In Old Testament poetry and in the writings of the prophets it is clearly seen that God sovereignly superintends over the nations.  These poets and prophets also declare that God’s glory is being revealed and that it permeates all of the earth and the rest of creation and that all of humanity will ultimately recognize this.  We see in the New Testament that Jesus speaks with absolute authority when He commands His disciples to make disciples of all nations, immersing them into His ever-present and ever-expanding kingdom.  Revelation concludes with the grand pronouncement that the eternal gospel will be proclaimed to all those who live on the earth (presently seven billion) to every nation (presently 196) in every language (6,500 of them, with 2000 of those having fewer than 1000 speakers) and to all tribes and peoples (11,300 people groups).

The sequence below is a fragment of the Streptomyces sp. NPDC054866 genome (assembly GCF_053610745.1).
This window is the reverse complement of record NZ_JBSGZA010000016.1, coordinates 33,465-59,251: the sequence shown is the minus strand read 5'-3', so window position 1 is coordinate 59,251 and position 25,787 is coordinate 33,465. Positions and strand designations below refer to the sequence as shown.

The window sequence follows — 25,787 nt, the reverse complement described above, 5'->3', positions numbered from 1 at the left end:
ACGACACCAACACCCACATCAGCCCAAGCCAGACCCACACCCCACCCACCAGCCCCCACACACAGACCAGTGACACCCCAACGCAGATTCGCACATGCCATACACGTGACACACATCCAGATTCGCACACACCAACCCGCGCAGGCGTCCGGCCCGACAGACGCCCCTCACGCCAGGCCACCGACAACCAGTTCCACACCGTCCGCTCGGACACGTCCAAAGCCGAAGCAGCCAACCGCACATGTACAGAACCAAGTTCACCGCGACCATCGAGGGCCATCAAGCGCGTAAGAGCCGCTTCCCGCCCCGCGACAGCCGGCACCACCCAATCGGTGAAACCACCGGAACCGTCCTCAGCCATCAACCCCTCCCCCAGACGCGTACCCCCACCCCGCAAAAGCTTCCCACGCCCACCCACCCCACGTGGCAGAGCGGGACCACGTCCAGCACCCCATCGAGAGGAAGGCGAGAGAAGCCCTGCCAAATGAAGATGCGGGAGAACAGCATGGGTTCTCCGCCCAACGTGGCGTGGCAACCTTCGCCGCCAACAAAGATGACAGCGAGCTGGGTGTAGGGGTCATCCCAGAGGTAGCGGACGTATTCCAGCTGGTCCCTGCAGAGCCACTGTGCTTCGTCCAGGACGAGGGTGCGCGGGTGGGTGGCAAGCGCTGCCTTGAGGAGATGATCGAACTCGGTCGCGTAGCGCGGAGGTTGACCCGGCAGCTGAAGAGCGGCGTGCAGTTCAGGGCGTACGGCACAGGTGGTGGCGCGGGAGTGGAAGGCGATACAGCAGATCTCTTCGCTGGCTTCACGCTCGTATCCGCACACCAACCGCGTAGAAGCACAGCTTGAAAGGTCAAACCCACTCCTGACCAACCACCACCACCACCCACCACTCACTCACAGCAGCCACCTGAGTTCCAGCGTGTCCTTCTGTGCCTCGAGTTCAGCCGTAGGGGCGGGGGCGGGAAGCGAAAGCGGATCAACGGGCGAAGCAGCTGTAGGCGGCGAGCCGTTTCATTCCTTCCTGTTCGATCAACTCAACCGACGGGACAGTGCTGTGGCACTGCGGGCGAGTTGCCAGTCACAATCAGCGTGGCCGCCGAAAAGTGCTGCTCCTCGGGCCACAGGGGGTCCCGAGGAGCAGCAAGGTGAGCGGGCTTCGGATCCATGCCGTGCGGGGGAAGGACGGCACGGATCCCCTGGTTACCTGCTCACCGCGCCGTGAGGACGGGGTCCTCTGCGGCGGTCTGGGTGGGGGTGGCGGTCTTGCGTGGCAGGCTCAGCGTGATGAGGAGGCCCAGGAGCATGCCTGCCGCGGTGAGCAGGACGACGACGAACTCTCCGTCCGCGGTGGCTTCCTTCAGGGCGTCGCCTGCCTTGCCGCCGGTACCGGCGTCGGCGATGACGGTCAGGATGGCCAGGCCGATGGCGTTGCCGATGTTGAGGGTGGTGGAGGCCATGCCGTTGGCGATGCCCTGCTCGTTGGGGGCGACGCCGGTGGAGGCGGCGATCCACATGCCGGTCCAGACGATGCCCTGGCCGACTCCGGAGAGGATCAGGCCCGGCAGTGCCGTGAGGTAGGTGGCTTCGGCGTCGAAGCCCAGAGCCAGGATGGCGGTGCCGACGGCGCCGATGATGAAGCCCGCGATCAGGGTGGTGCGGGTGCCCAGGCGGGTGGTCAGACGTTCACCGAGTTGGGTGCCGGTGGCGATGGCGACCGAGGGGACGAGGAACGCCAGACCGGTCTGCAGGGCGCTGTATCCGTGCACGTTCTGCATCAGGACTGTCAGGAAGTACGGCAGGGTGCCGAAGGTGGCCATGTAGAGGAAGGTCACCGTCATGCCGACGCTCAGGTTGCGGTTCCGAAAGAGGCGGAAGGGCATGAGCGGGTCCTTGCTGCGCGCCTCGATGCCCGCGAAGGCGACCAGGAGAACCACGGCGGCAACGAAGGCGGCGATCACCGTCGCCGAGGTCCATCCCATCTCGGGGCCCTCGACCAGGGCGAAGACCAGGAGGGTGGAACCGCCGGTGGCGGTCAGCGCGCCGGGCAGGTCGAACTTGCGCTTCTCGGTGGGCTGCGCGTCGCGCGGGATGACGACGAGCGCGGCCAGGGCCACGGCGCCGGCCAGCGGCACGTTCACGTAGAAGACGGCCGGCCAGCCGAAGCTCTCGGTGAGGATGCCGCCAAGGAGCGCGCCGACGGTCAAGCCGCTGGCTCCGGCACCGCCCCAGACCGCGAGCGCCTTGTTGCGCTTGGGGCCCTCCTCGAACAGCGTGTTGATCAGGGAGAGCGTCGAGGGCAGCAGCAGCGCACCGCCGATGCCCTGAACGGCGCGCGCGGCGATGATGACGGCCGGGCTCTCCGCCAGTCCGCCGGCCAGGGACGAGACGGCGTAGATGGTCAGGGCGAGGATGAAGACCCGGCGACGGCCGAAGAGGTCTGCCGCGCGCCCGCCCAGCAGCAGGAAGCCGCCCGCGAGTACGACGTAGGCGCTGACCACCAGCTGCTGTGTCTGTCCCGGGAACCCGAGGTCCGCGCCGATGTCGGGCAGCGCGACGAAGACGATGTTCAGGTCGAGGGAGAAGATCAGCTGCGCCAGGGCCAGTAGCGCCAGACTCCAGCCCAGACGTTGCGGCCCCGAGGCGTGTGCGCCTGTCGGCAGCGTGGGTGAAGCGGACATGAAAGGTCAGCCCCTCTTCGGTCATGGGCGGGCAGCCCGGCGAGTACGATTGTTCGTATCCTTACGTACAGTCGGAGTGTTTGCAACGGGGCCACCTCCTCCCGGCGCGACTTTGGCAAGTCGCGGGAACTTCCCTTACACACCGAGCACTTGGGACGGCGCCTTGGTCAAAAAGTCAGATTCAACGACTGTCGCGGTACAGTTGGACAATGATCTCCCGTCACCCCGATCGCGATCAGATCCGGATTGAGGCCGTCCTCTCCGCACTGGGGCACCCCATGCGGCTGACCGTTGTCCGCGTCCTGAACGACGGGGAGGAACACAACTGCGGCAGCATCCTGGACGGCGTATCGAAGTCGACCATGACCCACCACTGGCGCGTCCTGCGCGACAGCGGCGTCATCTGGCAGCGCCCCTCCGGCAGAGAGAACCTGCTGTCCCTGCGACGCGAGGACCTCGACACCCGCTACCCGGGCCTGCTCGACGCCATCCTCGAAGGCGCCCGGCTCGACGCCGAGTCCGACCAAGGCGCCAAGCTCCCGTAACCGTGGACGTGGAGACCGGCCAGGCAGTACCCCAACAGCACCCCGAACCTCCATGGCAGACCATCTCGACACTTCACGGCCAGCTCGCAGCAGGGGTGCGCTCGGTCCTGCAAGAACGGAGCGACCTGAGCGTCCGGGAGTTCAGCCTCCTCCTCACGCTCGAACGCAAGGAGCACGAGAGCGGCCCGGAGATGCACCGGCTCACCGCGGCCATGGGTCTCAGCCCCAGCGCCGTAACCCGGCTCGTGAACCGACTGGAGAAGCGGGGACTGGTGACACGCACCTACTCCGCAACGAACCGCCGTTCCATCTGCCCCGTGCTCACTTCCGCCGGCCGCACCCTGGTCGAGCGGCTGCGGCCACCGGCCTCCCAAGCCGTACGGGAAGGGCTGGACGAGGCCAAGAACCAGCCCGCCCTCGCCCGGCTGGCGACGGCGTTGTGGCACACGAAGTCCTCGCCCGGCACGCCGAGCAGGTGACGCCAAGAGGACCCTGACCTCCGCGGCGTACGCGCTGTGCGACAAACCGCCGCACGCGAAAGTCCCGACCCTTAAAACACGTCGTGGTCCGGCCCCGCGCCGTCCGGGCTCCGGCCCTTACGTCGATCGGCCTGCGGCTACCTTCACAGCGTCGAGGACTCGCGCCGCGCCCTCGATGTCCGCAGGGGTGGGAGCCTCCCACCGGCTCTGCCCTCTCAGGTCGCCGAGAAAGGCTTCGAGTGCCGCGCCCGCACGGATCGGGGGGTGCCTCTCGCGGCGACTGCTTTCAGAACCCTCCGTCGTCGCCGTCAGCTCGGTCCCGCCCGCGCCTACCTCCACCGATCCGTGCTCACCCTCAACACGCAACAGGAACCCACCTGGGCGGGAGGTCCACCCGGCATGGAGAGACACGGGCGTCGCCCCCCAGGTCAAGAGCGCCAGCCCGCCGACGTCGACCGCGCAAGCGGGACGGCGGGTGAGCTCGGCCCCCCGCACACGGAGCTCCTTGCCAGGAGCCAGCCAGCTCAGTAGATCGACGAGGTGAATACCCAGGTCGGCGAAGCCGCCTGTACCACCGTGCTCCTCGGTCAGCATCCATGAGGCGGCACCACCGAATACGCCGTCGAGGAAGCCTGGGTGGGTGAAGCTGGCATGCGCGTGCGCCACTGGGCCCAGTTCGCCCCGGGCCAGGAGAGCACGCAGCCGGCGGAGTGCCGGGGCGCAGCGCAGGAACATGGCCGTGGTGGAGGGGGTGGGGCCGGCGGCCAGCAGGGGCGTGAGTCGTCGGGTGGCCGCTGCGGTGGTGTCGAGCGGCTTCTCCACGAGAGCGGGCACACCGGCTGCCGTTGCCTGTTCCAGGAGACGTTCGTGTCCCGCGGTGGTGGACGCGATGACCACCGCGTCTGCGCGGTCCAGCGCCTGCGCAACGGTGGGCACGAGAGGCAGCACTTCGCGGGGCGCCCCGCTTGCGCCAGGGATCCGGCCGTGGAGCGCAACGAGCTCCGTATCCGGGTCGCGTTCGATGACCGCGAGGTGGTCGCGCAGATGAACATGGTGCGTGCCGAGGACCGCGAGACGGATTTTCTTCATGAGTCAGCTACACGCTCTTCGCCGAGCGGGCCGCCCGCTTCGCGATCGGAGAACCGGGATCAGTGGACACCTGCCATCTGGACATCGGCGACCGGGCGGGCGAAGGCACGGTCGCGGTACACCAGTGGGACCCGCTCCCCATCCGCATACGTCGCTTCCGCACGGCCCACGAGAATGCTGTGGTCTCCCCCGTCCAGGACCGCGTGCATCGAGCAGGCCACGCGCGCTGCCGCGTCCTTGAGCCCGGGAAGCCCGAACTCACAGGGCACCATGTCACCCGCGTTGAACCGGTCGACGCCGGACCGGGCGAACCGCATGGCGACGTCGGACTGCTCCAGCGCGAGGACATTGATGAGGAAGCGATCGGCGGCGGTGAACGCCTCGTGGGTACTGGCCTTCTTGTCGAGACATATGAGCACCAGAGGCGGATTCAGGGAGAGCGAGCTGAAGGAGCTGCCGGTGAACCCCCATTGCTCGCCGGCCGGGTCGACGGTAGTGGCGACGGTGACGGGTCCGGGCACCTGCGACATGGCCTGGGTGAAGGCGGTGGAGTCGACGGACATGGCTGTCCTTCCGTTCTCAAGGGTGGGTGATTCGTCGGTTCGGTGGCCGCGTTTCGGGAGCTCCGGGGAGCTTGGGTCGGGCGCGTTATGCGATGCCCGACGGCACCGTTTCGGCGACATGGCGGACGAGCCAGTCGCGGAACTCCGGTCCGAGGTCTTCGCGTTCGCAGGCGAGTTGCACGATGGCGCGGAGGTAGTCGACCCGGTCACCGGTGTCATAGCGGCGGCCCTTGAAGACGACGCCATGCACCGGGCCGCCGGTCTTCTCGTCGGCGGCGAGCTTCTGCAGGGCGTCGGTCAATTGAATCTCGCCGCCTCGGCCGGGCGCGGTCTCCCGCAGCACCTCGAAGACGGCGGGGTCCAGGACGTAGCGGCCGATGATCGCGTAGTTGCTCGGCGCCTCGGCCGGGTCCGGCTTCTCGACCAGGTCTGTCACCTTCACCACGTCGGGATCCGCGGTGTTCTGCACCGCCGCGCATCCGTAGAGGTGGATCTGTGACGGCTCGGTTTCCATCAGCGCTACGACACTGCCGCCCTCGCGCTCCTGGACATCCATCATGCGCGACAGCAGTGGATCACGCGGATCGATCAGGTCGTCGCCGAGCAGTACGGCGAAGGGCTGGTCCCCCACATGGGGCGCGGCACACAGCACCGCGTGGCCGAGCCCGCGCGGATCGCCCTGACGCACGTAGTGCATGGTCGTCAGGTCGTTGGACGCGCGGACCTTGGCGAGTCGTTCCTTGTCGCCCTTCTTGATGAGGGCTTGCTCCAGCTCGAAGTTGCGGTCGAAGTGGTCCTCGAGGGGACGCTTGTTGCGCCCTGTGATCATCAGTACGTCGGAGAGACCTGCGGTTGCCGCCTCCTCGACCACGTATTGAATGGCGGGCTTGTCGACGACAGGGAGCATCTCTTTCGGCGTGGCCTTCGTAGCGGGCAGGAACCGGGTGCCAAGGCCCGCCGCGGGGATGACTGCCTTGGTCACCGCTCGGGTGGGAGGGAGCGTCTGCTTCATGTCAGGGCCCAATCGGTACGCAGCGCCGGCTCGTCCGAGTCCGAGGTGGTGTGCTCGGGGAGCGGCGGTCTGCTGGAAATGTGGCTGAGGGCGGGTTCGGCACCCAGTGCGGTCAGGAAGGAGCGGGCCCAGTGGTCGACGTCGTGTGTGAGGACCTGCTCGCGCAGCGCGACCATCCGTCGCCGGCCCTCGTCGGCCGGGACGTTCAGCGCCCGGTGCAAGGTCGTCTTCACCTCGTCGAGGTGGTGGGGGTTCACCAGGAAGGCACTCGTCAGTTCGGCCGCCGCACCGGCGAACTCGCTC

We find ourselves today between this command of Jesus and the future completion of the ages.  Initially, Jesus recruited twelve volunteers for this mission.  They were a diverse lot.  They traveled from village to village spreading the message of God’s sovereignty and salvation.  Any venue became an opportunity to witness (ninety-eight times in the book of Acts the words used for this communication had “martyr” at its root).  They were constantly interjecting the eternal into their everyday conversations, and they did so with clarity and compassion.  As a result, they changed the world through Christ and for Christ.  We have the opportunity to do the same.